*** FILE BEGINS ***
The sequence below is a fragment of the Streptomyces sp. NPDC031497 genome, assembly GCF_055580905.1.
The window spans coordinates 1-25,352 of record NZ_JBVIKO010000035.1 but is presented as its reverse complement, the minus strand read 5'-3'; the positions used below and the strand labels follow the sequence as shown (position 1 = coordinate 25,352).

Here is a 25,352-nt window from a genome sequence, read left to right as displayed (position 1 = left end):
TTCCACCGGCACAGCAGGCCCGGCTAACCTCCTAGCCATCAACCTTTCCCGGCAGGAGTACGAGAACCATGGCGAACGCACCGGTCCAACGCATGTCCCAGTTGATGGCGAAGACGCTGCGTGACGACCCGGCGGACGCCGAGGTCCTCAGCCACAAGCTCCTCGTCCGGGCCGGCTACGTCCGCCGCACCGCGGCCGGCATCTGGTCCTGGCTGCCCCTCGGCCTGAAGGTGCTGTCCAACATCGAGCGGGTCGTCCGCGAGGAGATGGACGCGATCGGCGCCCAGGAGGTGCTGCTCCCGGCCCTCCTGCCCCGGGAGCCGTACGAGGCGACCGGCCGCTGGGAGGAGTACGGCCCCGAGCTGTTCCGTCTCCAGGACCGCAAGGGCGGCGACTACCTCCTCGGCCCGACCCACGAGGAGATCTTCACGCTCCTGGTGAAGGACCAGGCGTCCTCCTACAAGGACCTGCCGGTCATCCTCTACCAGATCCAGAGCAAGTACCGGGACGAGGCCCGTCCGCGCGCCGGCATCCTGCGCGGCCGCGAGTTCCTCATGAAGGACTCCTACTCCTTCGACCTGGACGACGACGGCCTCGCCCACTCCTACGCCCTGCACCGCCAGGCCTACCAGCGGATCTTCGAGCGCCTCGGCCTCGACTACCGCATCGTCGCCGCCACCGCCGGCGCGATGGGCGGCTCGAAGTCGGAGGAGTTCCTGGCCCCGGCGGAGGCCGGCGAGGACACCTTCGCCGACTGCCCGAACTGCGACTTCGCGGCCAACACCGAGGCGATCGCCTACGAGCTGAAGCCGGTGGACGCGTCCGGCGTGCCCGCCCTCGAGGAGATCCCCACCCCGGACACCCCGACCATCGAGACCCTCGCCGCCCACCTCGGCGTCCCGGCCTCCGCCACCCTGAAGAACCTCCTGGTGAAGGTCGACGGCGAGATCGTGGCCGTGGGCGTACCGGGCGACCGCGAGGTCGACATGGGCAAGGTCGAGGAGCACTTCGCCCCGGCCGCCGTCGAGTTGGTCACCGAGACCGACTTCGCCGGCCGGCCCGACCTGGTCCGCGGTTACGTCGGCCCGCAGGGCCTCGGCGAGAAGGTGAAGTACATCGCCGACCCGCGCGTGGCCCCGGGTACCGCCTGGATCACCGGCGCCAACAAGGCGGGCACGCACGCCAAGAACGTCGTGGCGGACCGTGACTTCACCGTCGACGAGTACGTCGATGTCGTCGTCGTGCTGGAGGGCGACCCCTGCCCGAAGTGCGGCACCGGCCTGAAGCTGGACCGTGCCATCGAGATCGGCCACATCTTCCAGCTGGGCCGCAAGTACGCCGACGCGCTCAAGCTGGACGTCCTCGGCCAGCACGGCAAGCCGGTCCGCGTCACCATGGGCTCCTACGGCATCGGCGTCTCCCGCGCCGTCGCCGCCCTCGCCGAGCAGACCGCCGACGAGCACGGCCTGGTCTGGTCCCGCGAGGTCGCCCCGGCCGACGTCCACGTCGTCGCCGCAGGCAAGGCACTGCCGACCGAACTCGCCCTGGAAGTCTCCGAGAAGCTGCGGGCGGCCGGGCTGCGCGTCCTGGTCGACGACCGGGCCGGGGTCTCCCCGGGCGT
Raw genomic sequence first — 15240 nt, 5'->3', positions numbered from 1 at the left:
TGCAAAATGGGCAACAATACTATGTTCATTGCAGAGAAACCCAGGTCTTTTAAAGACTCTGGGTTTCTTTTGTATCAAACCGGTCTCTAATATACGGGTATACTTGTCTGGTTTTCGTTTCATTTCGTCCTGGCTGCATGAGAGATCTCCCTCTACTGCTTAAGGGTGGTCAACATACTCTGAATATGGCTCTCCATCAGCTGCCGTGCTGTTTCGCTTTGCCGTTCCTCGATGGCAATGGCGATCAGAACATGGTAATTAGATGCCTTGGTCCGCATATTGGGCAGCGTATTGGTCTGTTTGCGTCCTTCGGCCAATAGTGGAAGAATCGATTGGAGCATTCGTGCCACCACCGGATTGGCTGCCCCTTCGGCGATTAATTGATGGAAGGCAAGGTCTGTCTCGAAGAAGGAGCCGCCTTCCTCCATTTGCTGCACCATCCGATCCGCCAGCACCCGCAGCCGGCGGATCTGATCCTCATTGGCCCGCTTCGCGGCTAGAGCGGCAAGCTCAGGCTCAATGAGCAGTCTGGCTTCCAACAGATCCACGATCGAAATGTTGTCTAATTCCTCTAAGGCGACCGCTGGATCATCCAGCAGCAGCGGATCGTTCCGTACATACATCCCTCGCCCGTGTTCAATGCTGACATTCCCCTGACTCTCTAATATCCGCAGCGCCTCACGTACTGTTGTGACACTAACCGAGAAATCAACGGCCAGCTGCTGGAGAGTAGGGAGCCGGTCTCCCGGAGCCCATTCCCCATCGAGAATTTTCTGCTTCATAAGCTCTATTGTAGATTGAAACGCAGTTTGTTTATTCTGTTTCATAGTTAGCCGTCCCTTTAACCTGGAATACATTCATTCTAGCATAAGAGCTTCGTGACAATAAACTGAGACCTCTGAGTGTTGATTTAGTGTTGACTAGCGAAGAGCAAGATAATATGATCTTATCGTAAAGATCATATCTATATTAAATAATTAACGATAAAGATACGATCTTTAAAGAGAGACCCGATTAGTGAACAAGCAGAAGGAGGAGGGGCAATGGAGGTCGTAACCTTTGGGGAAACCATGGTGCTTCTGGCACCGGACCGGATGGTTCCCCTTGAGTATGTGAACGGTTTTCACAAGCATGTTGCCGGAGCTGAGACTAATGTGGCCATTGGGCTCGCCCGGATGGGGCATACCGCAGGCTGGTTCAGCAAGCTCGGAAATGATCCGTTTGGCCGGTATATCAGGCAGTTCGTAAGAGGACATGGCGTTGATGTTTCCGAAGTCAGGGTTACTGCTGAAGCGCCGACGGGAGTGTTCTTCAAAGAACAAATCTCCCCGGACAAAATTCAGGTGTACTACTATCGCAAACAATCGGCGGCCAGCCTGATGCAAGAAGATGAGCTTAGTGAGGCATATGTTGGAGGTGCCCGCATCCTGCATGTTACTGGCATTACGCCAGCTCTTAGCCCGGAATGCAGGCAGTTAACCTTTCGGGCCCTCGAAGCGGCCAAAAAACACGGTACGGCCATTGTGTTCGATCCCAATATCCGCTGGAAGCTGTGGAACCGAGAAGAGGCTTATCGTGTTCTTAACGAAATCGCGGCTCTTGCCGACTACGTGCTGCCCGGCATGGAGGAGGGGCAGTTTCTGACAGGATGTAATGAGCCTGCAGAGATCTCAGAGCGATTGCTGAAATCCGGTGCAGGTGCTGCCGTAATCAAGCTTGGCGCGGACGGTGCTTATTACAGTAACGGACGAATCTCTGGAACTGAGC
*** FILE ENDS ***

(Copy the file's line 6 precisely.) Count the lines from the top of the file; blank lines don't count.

TGCAAAATGGGCAACAATACTATGTTCATTGCAGAGAAACCCAGGTCTTTTAAAGACTCTGGGTTTCTTTTGTATCAAACCGGTCTCTAATATACGGGTATACTTGTCTGGTTTTCGTTTCATTTCGTCCTGGCTGCATGAGAGATCTCCCTCTACTGCTTAAGGGTGGTCAACATACTCTGAATATGGCTCTCCATCAGCTGCCGTGCTGTTTCGCTTTGCCGTTCCTCGATGGCAATGGCGATCAGAACATGGTAATTAGATGCCTTGGTCCGCATATTGGGCAGCGTATTGGTCTGTTTGCGTCCTTCGGCCAATAGTGGAAGAATCGATTGGAGCATTCGTGCCACCACCGGATTGGCTGCCCCTTCGGCGATTAATTGATGGAAGGCAAGGTCTGTCTCGAAGAAGGAGCCGCCTTCCTCCATTTGCTGCACCATCCGATCCGCCAGCACCCGCAGCCGGCGGATCTGATCCTCATTGGCCCGCTTCGCGGCTAGAGCGGCAAGCTCAGGCTCAATGAGCAGTCTGGCTTCCAACAGATCCACGATCGAAATGTTGTCTAATTCCTCTAAGGCGACCGCTGGATCATCCAGCAGCAGCGGATCGTTCCGTACATACATCCCTCGCCCGTGTTCAATGCTGACATTCCCCTGACTCTCTAATATCCGCAGCGCCTCACGTACTGTTGTGACACTAACCGAGAAATCAACGGCCAGCTGCTGGAGAGTAGGGAGCCGGTCTCCCGGAGCCCATTCCCCATCGAGAATTTTCTGCTTCATAAGCTCTATTGTAGATTGAAACGCAGTTTGTTTATTCTGTTTCATAGTTAGCCGTCCCTTTAACCTGGAATACATTCATTCTAGCATAAGAGCTTCGTGACAATAAACTGAGACCTCTGAGTGTTGATTTAGTGTTGACTAGCGAAGAGCAAGATAATATGATCTTATCGTAAAGATCATATCTATATTAAATAATTAACGATAAAGATACGATCTTTAAAGAGAGACCCGATTAGTGAACAAGCAGAAGGAGGAGGGGCAATGGAGGTCGTAACCTTTGGGGAAACCATGGTGCTTCTGGCACCGGACCGGATGGTTCCCCTTGAGTATGTGAACGGTTTTCACAAGCATGTTGCCGGAGCTGAGACTAATGTGGCCATTGGGCTCGCCCGGATGGGGCATACCGCAGGCTGGTTCAGCAAGCTCGGAAATGATCCGTTTGGCCGGTATATCAGGCAGTTCGTAAGAGGACATGGCGTTGATGTTTCCGAAGTCAGGGTTACTGCTGAAGCGCCGACGGGAGTGTTCTTCAAAGAACAAATCTCCCCGGACAAAATTCAGGTGTACTACTATCGCAAACAATCGGCGGCCAGCCTGATGCAAGAAGATGAGCTTAGTGAGGCATATGTTGGAGGTGCCCGCATCCTGCATGTTACTGGCATTACGCCAGCTCTTAGCCCGGAATGCAGGCAGTTAACCTTTCGGGCCCTCGAAGCGGCCAAAAAACACGGTACGGCCATTGTGTTCGATCCCAATATCCGCTGGAAGCTGTGGAACCGAGAAGAGGCTTATCGTGTTCTTAACGAAATCGCGGCTCTTGCCGACTACGTGCTGCCCGGCATGGAGGAGGGGCAGTTTCTGACAGGATGTAATGAGCCTGCAGAGATCTCAGAGCGATTGCTGAAATCCGGTGCAGGTGCTGCCGTAATCAAGCTTGGCGCGGACGGTGCTTATTACAGTAACGGACGAATCTCTGGAACTGAGC